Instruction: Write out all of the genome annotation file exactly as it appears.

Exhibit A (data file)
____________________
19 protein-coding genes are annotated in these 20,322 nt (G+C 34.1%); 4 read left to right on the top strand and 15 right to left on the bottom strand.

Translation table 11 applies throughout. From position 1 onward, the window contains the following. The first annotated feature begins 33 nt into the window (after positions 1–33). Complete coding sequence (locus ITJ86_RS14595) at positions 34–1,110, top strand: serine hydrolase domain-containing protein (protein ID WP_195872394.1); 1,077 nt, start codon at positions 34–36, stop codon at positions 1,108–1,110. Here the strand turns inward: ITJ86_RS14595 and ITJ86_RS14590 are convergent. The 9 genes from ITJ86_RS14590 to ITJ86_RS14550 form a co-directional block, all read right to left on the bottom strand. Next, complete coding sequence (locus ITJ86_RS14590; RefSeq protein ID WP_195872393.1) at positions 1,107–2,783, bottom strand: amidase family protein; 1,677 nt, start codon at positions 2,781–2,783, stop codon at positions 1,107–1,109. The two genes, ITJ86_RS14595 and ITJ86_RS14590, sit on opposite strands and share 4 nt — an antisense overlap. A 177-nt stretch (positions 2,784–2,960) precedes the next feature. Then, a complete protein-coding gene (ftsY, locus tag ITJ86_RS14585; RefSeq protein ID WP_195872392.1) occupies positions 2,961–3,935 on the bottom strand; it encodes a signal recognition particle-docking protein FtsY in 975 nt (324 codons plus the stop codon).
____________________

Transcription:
19 protein-coding genes are annotated in these 20,322 nt (G+C 34.1%); 4 read left to right on the top strand and 15 right to left on the bottom strand.

Translation table 11 applies throughout. From position 1 onward, the window contains the following. The first annotated feature begins 33 nt into the window (after positions 1–33). Complete coding sequence (locus ITJ86_RS14595) at positions 34–1,110, top strand: serine hydrolase domain-containing protein (protein ID WP_195872394.1); 1,077 nt, start codon at positions 34–36, stop codon at positions 1,108–1,110. Here the strand turns inward: ITJ86_RS14595 and ITJ86_RS14590 are convergent. The 9 genes from ITJ86_RS14590 to ITJ86_RS14550 form a co-directional block, all read right to left on the bottom strand. Next, complete coding sequence (locus ITJ86_RS14590; RefSeq protein ID WP_195872393.1) at positions 1,107–2,783, bottom strand: amidase family protein; 1,677 nt, start codon at positions 2,781–2,783, stop codon at positions 1,107–1,109. The two genes, ITJ86_RS14595 and ITJ86_RS14590, sit on opposite strands and share 4 nt — an antisense overlap. A 177-nt stretch (positions 2,784–2,960) precedes the next feature. Then, a complete protein-coding gene (ftsY, locus tag ITJ86_RS14585; RefSeq protein ID WP_195872392.1) occupies positions 2,961–3,935 on the bottom strand; it encodes a signal recognition particle-docking protein FtsY in 975 nt (324 codons plus the stop codon).